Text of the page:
Creating a fairer Britain
10 November 2009
The Commission today sets out its plan to preserve the rights in the Human Rights Act and to protect and promote respect for human rights principles.
One of the core principles in the Commission’s three-year strategy is for any future legislative developments, such as a proposed Bill of Rights, to have the rights and remedies of the Human Rights Act at their heart, so that the protection it provides is retained.
The Commission's strategy aims to create a climate of respect for human rights – through promoting understanding, demonstrating the value of human rights law in people’s everyday lives, and using its legal powers.
It intends to promote widespread and accurate understanding of human rights and help to translate the law into practical action by public, private and voluntary organisations.
The Commission will develop innovative ways to measure the performance of government and public authorities on human rights and work to strengthen the degree of accountability of the UK Government to the United Nations in relation to torture, race discrimination and disability rights.
In July this year, the Commission published its Human Rights Inquiry. With evidence gathered from more than 2,800 people, it is the most comprehensive research to date into the Human Rights Act’s first ten years and how human rights principles have been adopted by public institutions.
The Inquiry found that eight in ten people in Britain want human rights protection enshrined in the law and recognise the importance of human rights in creating a fair and equal society. It also revealed that where a human rights approach is incorporated into the delivery of public services, both users and providers benefit.
Alongside the Inquiry, the Commission has carried out extensive work on human rights issues in its two-year existence. Examples of its achievements so far include:
Trevor Phillips, chair of the Equality and Human Rights Commission, said:
'Respect for human rights in the law is and must remain the foundation stone of our open and democratic society. In recent years we have sometimes lost sight of this fact, with some assuming human rights are instead a threat to our way of life.'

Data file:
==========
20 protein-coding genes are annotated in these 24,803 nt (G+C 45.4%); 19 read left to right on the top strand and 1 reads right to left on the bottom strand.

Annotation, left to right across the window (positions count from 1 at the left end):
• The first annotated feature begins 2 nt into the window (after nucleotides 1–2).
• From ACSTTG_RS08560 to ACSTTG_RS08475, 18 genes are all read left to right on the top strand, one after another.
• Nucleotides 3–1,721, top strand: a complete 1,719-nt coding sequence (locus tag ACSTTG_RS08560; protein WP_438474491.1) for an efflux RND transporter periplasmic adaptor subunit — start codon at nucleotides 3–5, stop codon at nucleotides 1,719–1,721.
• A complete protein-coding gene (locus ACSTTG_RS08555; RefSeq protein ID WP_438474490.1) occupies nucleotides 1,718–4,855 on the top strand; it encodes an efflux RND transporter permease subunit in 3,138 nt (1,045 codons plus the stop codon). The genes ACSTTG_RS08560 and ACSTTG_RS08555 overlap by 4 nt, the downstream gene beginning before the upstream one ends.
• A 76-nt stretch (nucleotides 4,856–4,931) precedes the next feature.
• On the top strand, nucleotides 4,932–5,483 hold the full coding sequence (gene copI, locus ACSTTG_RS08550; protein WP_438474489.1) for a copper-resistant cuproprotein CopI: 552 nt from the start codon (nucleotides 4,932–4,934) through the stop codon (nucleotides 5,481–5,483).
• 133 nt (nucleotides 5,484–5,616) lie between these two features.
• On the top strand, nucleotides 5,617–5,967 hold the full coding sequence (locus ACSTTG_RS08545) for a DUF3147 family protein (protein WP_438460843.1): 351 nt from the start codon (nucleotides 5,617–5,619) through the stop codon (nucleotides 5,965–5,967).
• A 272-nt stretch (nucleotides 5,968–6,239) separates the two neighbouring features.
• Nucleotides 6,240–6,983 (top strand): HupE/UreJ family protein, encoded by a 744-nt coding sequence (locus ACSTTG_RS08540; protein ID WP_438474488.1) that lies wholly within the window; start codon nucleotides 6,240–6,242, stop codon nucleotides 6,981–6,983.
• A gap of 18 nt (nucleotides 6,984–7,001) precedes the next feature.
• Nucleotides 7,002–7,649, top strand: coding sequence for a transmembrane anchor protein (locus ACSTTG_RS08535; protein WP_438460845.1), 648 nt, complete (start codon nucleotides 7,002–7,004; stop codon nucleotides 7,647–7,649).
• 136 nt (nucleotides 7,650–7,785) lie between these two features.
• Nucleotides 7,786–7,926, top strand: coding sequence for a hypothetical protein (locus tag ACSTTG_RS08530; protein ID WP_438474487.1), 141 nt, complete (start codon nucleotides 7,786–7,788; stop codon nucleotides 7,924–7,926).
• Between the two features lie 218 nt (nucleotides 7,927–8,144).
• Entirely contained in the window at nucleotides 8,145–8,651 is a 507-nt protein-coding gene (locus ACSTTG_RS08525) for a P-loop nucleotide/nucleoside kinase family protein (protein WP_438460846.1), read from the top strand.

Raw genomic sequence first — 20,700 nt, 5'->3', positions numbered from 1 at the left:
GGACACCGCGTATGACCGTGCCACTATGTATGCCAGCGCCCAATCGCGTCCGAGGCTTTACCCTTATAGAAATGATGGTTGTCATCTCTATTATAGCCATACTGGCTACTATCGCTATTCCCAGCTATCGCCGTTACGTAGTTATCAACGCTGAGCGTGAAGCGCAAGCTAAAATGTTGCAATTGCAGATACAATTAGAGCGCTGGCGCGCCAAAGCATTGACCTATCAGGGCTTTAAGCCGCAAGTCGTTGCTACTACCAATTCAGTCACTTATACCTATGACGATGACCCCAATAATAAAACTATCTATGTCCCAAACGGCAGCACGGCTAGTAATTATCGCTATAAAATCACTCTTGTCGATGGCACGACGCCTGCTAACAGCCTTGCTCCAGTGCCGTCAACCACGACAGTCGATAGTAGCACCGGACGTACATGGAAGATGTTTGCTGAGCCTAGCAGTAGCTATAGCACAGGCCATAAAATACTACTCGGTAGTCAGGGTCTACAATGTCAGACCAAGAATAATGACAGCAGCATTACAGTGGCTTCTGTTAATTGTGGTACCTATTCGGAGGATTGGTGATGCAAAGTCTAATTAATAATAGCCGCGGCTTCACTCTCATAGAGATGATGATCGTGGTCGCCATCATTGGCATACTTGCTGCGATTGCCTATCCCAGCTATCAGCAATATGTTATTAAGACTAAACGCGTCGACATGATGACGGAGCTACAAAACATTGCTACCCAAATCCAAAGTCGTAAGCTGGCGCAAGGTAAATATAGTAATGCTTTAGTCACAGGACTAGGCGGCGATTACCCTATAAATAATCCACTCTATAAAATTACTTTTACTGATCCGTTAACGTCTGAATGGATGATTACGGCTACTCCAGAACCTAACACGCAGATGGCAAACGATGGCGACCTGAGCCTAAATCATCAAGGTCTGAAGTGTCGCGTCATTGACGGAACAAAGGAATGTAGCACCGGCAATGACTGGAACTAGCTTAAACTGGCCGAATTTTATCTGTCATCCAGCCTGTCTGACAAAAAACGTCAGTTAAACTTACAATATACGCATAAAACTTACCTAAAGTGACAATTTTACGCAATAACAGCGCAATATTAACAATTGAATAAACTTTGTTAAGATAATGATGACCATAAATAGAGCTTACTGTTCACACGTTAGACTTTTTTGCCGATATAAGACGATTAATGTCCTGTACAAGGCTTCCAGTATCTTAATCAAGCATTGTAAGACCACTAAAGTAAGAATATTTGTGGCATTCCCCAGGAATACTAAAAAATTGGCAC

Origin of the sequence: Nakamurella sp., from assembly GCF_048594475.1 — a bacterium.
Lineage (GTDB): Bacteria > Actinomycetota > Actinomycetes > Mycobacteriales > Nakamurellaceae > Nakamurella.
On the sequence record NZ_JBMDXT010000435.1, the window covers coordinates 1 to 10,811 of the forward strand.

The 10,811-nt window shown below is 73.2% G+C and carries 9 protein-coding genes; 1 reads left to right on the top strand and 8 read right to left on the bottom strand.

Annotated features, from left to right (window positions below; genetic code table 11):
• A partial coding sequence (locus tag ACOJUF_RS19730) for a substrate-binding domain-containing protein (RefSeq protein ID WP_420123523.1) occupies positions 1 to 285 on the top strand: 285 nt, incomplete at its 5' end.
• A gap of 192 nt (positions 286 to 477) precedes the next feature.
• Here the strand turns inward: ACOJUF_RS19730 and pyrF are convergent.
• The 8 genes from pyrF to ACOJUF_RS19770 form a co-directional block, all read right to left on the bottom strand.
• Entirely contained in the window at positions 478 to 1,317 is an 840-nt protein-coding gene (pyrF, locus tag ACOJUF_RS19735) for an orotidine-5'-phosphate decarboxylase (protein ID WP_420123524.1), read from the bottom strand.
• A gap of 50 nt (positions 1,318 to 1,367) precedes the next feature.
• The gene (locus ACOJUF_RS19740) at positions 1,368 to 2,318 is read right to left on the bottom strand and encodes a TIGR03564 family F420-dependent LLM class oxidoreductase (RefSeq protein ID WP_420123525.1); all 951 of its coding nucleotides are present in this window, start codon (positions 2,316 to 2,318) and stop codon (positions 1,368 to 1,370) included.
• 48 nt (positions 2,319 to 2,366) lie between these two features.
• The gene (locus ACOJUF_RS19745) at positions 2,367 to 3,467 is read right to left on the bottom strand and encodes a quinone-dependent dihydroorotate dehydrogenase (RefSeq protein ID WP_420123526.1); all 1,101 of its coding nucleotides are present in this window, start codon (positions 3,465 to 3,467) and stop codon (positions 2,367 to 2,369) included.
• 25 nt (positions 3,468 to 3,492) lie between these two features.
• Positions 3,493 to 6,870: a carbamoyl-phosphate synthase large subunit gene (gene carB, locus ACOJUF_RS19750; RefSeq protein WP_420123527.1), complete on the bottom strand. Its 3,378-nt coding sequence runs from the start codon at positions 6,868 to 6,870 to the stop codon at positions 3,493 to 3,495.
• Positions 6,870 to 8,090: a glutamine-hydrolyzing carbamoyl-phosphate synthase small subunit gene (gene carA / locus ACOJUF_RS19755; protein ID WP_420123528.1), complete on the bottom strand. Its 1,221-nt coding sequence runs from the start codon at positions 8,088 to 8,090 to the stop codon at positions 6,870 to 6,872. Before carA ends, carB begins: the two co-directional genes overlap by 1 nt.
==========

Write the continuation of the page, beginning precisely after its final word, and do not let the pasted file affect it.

'Our strategy is about turning this situation around, demonstrating through practical action the importance of human rights to everyone in society from those fighting on the front line in Afghanistan and Iraq, to older people expecting to be treated with dignity and respect by those charged with caring for them.'
'Human rights provide the 'rules for the road' in our increasingly diverse society by focusing on that which unites rather than divides us, and as such our human rights strategy underpins and informs everything the Commission will do.”
The Commission is inviting feedback on the strategy and will be discussing the most effective way to implement its aims, objectives and proposed actions with interested parties.'
Download: 'Our human rights strategy and programme of action 2009 - 2012' (Pdf) or request a copy via the Commission’s helpline for England 0845 604 6610 or Wales 0845 604 8810.
Find out more about our human rights strategy and our work on human rights.
For more press information please contact the Equality and Human Rights Commission media office on 020 3117 0255, out of hours 07767 272 818.
For general enquiries please contact the Equality and Human Rights Commission’s national helpline: England 0845 604 6610 / Wales 0845 604 8810.
The Commission's responsibilities to protect and promote human rights are to: -
The Commission’s five priorities for human rights are:
The Commission is a statutory body established under the Equality Act 2006, which took over the responsibilities of Commission for Racial Equality, Disability Rights Commission and Equal Opportunities Commission. It is the independent advocate for equality and human rights in Britain. It aims to reduce inequality, eliminate discrimination, strengthen good relations between people, and promote and protect human rights. The Commission enforces equality legislation on age, disability, gender, race, religion or belief, sexual orientation or transgender status, and encourages compliance with the Human Rights Act. It also gives advice and guidance to businesses, the voluntary and public sectors, and to individuals.
The Equality and Human Rights Commission is a National Human Rights Institution (NHRI), with ‘A status’ accreditation from the United Nations. This accreditation gives the Commission a formal role in the United Nations system including with respect to UN Treaty Monitoring and the UN Human Rights Council. There are 68 A accredited NHRIs around the world.
In Scotland, the Commission shares its human rights responsibilities with the Scottish Human Rights Commission which is responsible for human rights issues falling within the remit of the Scottish Parliament. The Commission can deal with these issues with the consent of the Scottish Human Rights Commission. The two Commissions have a memorandum of understanding to ensure that we work together in the best way possible.